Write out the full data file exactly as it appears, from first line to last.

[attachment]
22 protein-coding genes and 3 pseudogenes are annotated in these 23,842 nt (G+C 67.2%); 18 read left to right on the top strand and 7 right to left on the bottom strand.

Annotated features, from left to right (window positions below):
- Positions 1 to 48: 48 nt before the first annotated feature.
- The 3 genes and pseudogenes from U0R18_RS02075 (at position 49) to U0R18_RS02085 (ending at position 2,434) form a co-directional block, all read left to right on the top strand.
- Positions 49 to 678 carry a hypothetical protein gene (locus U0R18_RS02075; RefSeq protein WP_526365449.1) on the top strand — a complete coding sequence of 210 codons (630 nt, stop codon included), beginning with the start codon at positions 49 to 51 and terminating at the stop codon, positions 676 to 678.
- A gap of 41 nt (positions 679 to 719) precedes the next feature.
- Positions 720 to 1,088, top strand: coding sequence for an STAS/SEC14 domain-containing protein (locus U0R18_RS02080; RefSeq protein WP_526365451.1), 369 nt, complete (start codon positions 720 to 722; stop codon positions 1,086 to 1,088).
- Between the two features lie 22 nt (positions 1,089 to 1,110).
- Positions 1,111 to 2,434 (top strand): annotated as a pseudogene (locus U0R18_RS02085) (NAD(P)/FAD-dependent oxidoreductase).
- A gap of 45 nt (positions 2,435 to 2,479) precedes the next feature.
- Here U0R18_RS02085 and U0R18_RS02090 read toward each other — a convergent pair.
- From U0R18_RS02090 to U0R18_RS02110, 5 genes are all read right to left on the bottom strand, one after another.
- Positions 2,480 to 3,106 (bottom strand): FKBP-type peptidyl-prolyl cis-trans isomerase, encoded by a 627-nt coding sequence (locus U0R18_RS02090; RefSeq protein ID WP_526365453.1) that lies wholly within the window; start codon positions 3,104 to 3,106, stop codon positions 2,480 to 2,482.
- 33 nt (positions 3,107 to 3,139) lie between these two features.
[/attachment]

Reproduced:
22 protein-coding genes and 3 pseudogenes are annotated in these 23,842 nt (G+C 67.2%); 18 read left to right on the top strand and 7 right to left on the bottom strand.

Annotated features, from left to right (window positions below):
- Positions 1 to 48: 48 nt before the first annotated feature.
- The 3 genes and pseudogenes from U0R18_RS02075 (at position 49) to U0R18_RS02085 (ending at position 2,434) form a co-directional block, all read left to right on the top strand.
- Positions 49 to 678 carry a hypothetical protein gene (locus U0R18_RS02075; RefSeq protein WP_526365449.1) on the top strand — a complete coding sequence of 210 codons (630 nt, stop codon included), beginning with the start codon at positions 49 to 51 and terminating at the stop codon, positions 676 to 678.
- A gap of 41 nt (positions 679 to 719) precedes the next feature.
- Positions 720 to 1,088, top strand: coding sequence for an STAS/SEC14 domain-containing protein (locus U0R18_RS02080; RefSeq protein WP_526365451.1), 369 nt, complete (start codon positions 720 to 722; stop codon positions 1,086 to 1,088).
- Between the two features lie 22 nt (positions 1,089 to 1,110).
- Positions 1,111 to 2,434 (top strand): annotated as a pseudogene (locus U0R18_RS02085) (NAD(P)/FAD-dependent oxidoreductase).
- A gap of 45 nt (positions 2,435 to 2,479) precedes the next feature.
- Here U0R18_RS02085 and U0R18_RS02090 read toward each other — a convergent pair.
- From U0R18_RS02090 to U0R18_RS02110, 5 genes are all read right to left on the bottom strand, one after another.
- Positions 2,480 to 3,106 (bottom strand): FKBP-type peptidyl-prolyl cis-trans isomerase, encoded by a 627-nt coding sequence (locus U0R18_RS02090; RefSeq protein ID WP_526365453.1) that lies wholly within the window; start codon positions 3,104 to 3,106, stop codon positions 2,480 to 2,482.
- 33 nt (positions 3,107 to 3,139) lie between these two features.